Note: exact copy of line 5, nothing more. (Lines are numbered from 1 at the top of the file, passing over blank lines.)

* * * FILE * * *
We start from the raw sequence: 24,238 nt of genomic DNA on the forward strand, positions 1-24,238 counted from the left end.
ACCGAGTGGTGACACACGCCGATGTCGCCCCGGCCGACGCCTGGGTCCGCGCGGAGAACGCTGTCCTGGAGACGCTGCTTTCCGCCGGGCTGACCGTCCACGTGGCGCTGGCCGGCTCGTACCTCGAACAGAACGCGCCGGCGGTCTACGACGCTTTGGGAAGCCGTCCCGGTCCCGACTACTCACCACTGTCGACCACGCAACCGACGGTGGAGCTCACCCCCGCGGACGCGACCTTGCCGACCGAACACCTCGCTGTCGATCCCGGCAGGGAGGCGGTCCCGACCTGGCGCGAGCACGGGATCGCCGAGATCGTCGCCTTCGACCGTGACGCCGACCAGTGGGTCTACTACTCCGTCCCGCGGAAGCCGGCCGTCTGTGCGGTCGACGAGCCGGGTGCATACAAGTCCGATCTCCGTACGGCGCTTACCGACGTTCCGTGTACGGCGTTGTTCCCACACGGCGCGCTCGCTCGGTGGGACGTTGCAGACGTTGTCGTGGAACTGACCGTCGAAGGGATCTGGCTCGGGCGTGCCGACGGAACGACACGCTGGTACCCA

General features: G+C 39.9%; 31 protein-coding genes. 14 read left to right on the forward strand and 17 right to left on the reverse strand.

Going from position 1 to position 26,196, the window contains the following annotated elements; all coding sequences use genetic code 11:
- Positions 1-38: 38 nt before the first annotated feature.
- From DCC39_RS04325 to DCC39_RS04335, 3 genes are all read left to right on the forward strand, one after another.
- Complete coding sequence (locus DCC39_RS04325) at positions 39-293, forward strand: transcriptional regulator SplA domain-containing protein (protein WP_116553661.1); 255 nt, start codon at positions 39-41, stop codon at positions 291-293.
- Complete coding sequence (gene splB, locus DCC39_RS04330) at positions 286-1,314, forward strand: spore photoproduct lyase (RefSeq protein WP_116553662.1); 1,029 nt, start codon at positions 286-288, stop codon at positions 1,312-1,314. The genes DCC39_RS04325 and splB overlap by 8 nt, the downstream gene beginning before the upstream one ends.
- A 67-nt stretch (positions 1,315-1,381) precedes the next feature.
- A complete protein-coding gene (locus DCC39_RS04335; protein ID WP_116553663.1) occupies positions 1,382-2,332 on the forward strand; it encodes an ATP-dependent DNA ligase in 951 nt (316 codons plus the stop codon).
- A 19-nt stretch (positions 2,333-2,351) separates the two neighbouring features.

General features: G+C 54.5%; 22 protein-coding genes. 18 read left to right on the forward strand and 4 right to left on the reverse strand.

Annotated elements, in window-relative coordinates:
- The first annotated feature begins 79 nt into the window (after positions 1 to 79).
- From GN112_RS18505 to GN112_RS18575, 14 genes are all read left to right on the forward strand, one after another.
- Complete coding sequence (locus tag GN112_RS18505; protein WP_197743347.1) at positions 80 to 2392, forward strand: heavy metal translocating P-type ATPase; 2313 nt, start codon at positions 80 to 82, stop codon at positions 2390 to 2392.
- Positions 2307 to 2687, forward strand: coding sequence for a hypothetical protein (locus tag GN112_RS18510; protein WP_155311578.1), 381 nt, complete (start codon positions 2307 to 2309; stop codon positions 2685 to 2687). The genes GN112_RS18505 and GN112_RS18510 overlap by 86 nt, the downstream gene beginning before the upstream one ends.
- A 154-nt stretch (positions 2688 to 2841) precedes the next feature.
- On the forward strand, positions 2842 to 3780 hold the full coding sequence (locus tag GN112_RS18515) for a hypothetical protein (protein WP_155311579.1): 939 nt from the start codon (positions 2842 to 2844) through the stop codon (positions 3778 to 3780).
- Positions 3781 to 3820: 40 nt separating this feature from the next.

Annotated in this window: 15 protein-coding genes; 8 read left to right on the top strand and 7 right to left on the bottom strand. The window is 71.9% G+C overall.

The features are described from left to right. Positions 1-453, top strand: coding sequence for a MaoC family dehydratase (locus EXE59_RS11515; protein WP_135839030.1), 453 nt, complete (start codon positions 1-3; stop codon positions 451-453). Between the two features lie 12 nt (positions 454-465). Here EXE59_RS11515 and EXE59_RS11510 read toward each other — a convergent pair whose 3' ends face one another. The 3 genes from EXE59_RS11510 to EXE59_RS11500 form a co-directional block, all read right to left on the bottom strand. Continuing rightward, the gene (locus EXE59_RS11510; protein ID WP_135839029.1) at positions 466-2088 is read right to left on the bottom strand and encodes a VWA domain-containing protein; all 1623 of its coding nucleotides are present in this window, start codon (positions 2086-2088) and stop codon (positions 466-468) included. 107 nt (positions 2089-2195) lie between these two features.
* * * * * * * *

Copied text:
- Positions 1-38: 38 nt before the first annotated feature.